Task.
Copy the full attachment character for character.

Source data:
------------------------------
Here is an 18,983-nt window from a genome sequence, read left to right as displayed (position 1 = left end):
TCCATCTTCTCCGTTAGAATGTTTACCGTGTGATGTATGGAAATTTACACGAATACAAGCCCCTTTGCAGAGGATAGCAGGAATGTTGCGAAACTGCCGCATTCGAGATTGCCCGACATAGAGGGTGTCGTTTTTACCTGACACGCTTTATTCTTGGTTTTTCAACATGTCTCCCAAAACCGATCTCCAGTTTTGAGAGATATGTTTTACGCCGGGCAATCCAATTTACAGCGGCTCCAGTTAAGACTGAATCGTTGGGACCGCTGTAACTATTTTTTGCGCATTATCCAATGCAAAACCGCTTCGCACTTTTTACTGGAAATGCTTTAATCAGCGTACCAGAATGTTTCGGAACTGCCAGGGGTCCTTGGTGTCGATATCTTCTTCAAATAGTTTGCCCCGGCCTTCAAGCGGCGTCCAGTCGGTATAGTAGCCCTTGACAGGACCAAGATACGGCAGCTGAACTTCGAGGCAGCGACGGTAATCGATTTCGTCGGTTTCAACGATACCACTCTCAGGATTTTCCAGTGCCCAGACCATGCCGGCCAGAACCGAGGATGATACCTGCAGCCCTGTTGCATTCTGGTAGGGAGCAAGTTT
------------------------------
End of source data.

Here is an 18,983-nt window from a genome sequence, read left to right as displayed (position 1 = left end):
TCCATCTTCTCCGTTAGAATGTTTACCGTGTGATGTATGGAAATTTACACGAATACAAGCCCCTTTGCAGAGGATAGCAGGAATGTTGCGAAACTGCCGCATTCGAGATTGCCCGACATAGAGGGTGTCGTTTTTACCTGACACGCTTTATTCTTGGTTTTTCAACATGTCTCCCAAAACCGATCTCCAGTTTTGAGAGATATGTTTTACGCCGGGCAATCCAATTTACAGCGGCTCCAGTTAAGACTGAATCGTTGGGACCGCTGTAACTATTTTTTGCGCATTATCCAATGCAAAACCGCTTCGCACTTTTTACTGGAAATGCTTTAATCAGCGTACCAGAATGTTTCGGAACTGCCAGGGGTCCTTGGTGTCGATATCTTCTTCAAATAGTTTGCCCCGGCCTTCAAGCGGCGTCCAGTCGGTATAGTAGCCCTTGACAGGACCAAGATACGGCAGCTGAACTTCGAGGCAGCGACGGTAATCGATTTCGTCGGTTTCAACGATACCACTCTCAGGATTTTCCAGTGCCCAGACCATGCCGGCCAGAACCGAGGATGATACCTGCAGCCCTGTTGCATTCTGGTAGGGAGCAAGTTT